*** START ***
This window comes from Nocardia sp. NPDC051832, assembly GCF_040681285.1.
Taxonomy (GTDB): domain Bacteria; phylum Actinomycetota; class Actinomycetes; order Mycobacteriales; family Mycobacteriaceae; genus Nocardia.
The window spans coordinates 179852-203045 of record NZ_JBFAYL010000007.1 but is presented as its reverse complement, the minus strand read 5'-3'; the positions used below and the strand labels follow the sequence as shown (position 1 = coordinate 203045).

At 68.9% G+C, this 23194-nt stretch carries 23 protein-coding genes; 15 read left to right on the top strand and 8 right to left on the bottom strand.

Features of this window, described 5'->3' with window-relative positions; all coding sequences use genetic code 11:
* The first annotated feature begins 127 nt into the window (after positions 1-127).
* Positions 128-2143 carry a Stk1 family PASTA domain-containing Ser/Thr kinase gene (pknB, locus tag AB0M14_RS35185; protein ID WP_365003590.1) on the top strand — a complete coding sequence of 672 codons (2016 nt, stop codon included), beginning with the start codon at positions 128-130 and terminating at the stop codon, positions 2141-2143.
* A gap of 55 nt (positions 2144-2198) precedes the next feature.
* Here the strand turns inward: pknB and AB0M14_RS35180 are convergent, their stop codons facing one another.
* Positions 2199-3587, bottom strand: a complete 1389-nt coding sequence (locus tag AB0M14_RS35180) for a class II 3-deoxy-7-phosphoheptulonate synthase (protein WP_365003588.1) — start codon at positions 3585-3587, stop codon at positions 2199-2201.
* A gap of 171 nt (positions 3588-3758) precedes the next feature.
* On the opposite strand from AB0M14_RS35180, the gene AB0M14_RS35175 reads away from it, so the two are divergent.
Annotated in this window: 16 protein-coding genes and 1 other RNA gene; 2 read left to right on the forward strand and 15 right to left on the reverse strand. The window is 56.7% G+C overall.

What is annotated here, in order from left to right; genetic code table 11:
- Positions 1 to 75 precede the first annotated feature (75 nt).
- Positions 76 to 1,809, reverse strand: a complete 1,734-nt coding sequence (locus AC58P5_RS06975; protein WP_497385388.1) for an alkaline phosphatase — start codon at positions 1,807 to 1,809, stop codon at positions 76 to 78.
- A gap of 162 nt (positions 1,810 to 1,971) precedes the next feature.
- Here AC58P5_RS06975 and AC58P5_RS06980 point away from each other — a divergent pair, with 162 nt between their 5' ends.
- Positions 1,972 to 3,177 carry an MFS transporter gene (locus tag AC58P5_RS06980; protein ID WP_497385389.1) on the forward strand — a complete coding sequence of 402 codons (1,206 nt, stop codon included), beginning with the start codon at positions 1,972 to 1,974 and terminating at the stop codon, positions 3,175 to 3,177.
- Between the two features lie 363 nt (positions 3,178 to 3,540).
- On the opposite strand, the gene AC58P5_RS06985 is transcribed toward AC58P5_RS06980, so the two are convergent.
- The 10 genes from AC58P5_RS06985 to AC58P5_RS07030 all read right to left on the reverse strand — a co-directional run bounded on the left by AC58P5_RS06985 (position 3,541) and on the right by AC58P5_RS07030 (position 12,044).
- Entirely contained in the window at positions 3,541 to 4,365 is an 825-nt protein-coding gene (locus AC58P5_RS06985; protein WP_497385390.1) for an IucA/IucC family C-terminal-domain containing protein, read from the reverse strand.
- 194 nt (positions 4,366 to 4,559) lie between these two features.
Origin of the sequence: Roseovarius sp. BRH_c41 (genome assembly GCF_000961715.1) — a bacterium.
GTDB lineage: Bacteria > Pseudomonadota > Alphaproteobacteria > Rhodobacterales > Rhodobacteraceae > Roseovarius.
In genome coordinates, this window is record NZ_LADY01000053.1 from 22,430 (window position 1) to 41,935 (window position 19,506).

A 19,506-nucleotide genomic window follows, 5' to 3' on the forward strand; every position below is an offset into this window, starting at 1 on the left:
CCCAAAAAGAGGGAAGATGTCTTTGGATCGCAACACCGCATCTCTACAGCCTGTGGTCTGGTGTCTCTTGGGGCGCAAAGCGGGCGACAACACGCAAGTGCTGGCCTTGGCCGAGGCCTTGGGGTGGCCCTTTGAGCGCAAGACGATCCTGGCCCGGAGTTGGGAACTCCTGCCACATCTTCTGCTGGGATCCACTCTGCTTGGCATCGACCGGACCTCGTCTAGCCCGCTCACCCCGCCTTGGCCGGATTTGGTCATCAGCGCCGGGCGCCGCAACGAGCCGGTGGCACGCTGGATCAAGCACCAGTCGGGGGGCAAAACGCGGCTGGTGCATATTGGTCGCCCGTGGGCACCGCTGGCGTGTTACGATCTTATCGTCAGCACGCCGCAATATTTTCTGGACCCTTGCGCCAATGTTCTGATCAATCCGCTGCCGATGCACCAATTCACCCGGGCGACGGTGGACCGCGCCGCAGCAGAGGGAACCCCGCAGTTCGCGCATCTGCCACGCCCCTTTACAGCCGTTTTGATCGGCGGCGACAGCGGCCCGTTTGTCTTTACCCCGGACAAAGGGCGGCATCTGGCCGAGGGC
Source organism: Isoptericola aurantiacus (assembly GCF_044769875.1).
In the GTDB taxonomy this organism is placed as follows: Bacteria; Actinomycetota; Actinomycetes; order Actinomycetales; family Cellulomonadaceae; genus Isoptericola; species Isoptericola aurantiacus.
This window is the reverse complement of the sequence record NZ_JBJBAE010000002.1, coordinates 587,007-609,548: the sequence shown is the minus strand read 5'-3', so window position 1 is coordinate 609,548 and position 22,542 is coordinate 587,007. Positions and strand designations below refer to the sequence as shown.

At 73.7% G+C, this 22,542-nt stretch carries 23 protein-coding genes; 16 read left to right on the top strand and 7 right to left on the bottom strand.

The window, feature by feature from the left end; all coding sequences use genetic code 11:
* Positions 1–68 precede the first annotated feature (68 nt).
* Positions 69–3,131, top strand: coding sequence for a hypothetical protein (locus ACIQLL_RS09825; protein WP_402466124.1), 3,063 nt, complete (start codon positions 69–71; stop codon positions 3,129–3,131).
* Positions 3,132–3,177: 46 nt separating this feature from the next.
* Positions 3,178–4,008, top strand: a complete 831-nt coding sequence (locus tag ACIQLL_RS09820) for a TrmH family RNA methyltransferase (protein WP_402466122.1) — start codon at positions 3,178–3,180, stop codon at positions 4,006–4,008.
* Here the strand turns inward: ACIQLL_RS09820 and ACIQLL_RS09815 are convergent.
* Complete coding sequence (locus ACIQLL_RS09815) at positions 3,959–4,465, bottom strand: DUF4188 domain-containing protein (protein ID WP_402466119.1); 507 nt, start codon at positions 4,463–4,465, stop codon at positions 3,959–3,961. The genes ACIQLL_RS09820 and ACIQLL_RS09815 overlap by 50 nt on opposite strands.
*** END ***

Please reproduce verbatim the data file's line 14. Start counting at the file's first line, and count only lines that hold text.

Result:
What is annotated here, in order from left to right; genetic code table 11: